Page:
Will the thrifty habits we learned during "The Great Recession" last throughout our lives? Hard to say.
Today's New Times has an article with the headline "Frugality Among Consumers Outliving the Recession." The premise is that average people kind of dig their new frugality and they have no intention of going back to their old spendthrift ways. It is, like most of the articles of this type, anecdotal. People say they will never overspend again.
But the overall economic reports seem to contradict this pro-savings view. Yesterday NPR put a positive spin on increased consumer borrowing.
"Consumer borrowing posted an unexpected increase in March, only the second gain in the last 14 months. It could be a sign that households are feeling more confident about boosting spending, a key development needed to support a sustained economic recovery."
See my previous article "You Are Not Your Credit Score" for another article cheerfully noting that the economy is going gang-butsters because we're willing to go into debt again, complete with charts on how our spending outpaces our income.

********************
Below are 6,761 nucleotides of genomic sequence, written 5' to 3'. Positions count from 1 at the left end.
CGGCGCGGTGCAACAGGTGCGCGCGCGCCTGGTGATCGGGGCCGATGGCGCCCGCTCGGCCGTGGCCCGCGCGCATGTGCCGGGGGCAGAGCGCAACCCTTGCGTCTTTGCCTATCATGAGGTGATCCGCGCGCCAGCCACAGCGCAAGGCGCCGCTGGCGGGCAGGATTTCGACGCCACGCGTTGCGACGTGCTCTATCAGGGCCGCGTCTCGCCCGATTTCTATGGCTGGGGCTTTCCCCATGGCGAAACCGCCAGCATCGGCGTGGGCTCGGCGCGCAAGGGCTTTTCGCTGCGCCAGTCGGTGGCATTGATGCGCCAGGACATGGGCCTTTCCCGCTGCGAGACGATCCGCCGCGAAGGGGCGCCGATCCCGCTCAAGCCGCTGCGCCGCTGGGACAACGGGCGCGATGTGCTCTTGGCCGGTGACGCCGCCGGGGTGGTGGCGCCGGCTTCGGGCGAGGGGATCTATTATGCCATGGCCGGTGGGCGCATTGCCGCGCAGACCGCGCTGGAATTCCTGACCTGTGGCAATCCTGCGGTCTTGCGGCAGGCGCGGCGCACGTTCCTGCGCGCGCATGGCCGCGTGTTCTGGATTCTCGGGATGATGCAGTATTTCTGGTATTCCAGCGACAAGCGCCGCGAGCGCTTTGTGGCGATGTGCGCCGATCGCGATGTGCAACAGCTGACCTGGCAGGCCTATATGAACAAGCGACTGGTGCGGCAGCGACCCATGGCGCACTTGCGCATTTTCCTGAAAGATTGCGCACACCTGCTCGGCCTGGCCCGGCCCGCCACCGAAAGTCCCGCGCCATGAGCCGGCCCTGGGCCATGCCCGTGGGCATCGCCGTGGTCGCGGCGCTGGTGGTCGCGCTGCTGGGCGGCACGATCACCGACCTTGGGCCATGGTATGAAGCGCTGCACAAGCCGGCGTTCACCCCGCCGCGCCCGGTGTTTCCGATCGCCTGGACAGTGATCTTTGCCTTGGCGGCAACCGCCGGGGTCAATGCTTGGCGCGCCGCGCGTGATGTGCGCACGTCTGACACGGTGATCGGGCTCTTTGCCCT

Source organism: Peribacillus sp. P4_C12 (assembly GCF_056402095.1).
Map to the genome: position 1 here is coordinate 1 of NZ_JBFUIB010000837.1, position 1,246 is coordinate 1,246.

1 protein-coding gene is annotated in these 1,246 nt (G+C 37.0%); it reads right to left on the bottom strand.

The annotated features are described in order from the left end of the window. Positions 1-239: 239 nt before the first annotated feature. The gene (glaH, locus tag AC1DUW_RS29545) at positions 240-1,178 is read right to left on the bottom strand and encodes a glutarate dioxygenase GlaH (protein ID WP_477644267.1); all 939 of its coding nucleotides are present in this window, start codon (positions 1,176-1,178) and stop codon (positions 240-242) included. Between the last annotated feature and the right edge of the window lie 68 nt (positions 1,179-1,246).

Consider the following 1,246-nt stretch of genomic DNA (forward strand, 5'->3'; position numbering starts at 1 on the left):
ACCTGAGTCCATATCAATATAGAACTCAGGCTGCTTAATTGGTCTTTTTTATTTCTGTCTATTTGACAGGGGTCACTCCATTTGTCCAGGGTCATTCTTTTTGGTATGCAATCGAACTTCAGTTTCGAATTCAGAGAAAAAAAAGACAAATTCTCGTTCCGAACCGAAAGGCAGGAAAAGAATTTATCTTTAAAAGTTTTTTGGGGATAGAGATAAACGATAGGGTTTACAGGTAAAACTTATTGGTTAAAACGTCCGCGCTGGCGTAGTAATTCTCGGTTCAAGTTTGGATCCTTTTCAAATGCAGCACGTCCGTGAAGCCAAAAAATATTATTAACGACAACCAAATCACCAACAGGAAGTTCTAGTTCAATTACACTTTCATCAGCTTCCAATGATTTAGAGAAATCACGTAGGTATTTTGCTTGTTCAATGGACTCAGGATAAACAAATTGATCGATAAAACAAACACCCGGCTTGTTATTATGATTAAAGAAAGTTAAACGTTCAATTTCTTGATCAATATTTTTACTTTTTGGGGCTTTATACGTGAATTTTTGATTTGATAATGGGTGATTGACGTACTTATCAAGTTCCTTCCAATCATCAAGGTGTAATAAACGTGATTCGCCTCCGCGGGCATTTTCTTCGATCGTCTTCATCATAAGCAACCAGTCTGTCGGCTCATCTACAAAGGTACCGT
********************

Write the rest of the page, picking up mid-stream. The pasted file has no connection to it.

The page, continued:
If "recovery" is defined as spending at the pre-recession level, and that level could only be achieved by racking up massive consumer debt--should "recovery" really be what we are aiming for? Perhaps we should be aiming instead for what best-selling author Richard Florida calls "The Great Reset." Instead of trying to get back to where we were, for example by abandoning "the new frugality," perhaps we should be striving for something entirely new and better. I'm interested in your thoughts on what that would look like. I hope you'll participate in the discussion using the comments.